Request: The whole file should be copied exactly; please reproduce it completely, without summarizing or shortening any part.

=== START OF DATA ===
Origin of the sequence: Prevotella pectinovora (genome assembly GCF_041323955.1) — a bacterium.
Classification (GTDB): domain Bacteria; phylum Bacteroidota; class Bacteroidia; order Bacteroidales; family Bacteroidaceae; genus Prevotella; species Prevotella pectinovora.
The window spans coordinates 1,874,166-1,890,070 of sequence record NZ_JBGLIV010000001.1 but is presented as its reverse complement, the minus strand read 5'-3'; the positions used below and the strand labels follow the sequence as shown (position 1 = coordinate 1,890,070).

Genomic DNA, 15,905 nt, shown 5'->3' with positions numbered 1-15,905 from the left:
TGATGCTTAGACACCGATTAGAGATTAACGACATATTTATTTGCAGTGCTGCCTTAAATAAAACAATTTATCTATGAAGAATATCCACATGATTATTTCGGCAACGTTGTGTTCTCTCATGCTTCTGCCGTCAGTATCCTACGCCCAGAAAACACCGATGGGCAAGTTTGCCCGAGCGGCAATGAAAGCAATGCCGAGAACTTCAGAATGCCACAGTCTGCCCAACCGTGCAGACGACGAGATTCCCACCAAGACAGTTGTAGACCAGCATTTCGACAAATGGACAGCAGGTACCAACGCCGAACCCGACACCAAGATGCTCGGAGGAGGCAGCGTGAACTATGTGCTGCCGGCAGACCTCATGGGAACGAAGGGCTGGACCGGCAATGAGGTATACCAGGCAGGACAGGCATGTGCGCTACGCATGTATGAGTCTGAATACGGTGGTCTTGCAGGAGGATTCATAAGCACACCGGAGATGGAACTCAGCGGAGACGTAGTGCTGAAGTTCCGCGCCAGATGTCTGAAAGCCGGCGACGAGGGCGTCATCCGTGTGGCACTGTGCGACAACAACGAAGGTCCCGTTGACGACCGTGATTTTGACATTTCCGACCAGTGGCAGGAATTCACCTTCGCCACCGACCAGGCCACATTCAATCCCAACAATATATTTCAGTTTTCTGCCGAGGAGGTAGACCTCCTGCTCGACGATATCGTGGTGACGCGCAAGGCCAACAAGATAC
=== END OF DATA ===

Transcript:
Origin of the sequence: Prevotella pectinovora (genome assembly GCF_041323955.1) — a bacterium.
Classification (GTDB): domain Bacteria; phylum Bacteroidota; class Bacteroidia; order Bacteroidales; family Bacteroidaceae; genus Prevotella; species Prevotella pectinovora.
The window spans coordinates 1,874,166-1,890,070 of sequence record NZ_JBGLIV010000001.1 but is presented as its reverse complement, the minus strand read 5'-3'; the positions used below and the strand labels follow the sequence as shown (position 1 = coordinate 1,890,070).

Genomic DNA, 15,905 nt, shown 5'->3' with positions numbered 1-15,905 from the left:
TGATGCTTAGACACCGATTAGAGATTAACGACATATTTATTTGCAGTGCTGCCTTAAATAAAACAATTTATCTATGAAGAATATCCACATGATTATTTCGGCAACGTTGTGTTCTCTCATGCTTCTGCCGTCAGTATCCTACGCCCAGAAAACACCGATGGGCAAGTTTGCCCGAGCGGCAATGAAAGCAATGCCGAGAACTTCAGAATGCCACAGTCTGCCCAACCGTGCAGACGACGAGATTCCCACCAAGACAGTTGTAGACCAGCATTTCGACAAATGGACAGCAGGTACCAACGCCGAACCCGACACCAAGATGCTCGGAGGAGGCAGCGTGAACTATGTGCTGCCGGCAGACCTCATGGGAACGAAGGGCTGGACCGGCAATGAGGTATACCAGGCAGGACAGGCATGTGCGCTACGCATGTATGAGTCTGAATACGGTGGTCTTGCAGGAGGATTCATAAGCACACCGGAGATGGAACTCAGCGGAGACGTAGTGCTGAAGTTCCGCGCCAGATGTCTGAAAGCCGGCGACGAGGGCGTCATCCGTGTGGCACTGTGCGACAACAACGAAGGTCCCGTTGACGACCGTGATTTTGACATTTCCGACCAGTGGCAGGAATTCACCTTCGCCACCGACCAGGCCACATTCAATCCCAACAATATATTTCAGTTTTCTGCCGAGGAGGTAGACCTCCTGCTCGACGATATCGTGGTGACGCGCAAGGCCAACAAGATAC